Though some people have embraced her, Telfer has always felt like an outsider. She receives weird looks in public and death threats on social media, she said, and feels out of place as a Black person in a majority-white community.
“I was always the ‘seventh friend,’” she said. “Nobody would invite me first. I would be the last one or I would invite myself.”
Telfer was raised by a single mother and hid her gender dysphoria for fear of being persecuted. She began running track in elementary school in Jamaica, where sports for her age group were not separated by gender. She continued running on men’s teams when her family moved to Lebanon, N.H., the summer before her junior year of high school.
She saw herself as a sprinter, she said, but her coach steered her toward hurdling.
She entered Franklin Pierce in the fall of 2014 and began competing there in 2016 — on the men’s team, though she publicly identified herself as a woman. Telfer stepped away from track for a time in the spring of 2017 after growing uncomfortable with the way others perceived her, and she soon began testosterone suppression.
“They didn’t get that I was a female competing in the sport that I love,” Telfer said about running against men. “They were starting to see me as a gay male athlete running with cisgender men,” she said, referring to those who identify with the gender they were assigned at birth.
At the start of the 2018-19 school year, Telfer said, she walked into her coach’s office with a friend and asked to compete with other women. She expected the coach to balk. Instead, she recalled, he responded: “Finally.”
“Then I started crying, and then my friend started crying,” Telfer said. “It’s like we didn’t know what was going on, and he said, ‘You can compete as CeCe, as yourself, as a girl.’”
Her excitement, she said, was tempered by a backlash. Parents of Telfer’s competitors objected, saying she had an athletic advantage.
College and Olympic sports allow transgender women to compete in women’s divisions so long as they meet various testosterone-suppression requirements. Research on how such hormone treatment affects elite athletes is scant.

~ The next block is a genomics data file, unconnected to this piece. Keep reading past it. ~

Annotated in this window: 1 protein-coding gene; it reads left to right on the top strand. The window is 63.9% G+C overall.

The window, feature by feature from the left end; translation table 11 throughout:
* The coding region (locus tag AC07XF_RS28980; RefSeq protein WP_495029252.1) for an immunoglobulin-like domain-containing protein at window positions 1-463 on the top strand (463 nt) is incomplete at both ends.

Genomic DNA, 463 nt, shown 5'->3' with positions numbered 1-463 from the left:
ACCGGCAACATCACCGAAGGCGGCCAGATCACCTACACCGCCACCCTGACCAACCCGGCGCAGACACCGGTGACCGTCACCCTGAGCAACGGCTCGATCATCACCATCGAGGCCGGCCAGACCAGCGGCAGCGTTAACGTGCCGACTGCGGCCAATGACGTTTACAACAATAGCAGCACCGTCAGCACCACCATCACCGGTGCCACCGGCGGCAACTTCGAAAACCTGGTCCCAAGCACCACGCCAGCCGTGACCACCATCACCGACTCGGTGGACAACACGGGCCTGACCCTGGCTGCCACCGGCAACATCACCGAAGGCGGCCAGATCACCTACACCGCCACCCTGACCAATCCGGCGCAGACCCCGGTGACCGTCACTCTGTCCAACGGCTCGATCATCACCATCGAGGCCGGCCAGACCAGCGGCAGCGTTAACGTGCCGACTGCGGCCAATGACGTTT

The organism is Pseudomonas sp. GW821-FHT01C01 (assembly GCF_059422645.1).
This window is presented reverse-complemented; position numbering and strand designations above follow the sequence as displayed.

Some research indicates that after a year of hormone therapy begun after puberty, transgender women retain some muscle mass and strength advantages fueled by testosterone. Other research indicates that strength advantages, but not cardiovascular ones, are mitigated after two years.
Citing supposed competitive advantages, but little evidence that transgender athletes were dominating women’s sports, lawmakers in more than 30 states have introduced bills aimed at barring transgender women and girls from competing on teams that match their gender identity.
Six states — Arkansas, Alabama, Tennessee, Mississippi, Montana and West Virginia — have enacted such laws in the most recent legislative sessions, according to the Human Rights Campaign. Gov. Kristi Noem of South Dakota signed two executive orders that would similarly limit participation; Idaho enacted a law last summer, but it has since been stalled by a federal judge.
“Seeing how the world hated people like me, the dream not only became a reality, but it had a bigger meaning,” Telfer said.
When Telfer came out to her mother over the phone in 2018, she was told she would probably never see her immediate family again.
Larry Leach, who played basketball at Franklin Pierce in the early 1980s and returned as the vice president for alumni affairs while Telfer was a student, became a mentor for her as she navigated life as a student-athlete and grappled with her identity. He stood in the room with Telfer when she came out to her mother.
“Listening and hearing that a mother, under any circumstance, won’t accept a child, was sad for me — for CeCe — because I know how badly she wants her mother’s support,” Leach said in a phone interview. “She gets it from other people, but the longing to just have it from her mother means much more than me giving her support or whoever else giving her support.”
When she is on the track, Telfer sets aside the broader issues and focuses more on the clock and her Olympic dream. She hopes to hit her qualifying time for the trials at a meet in early June.
“I have to really believe that this is going to help me get to the trials,” Telfer said of her training. “When I open my eyes, all I can see is Olympic trials.”
Jeré Longman contributed reporting.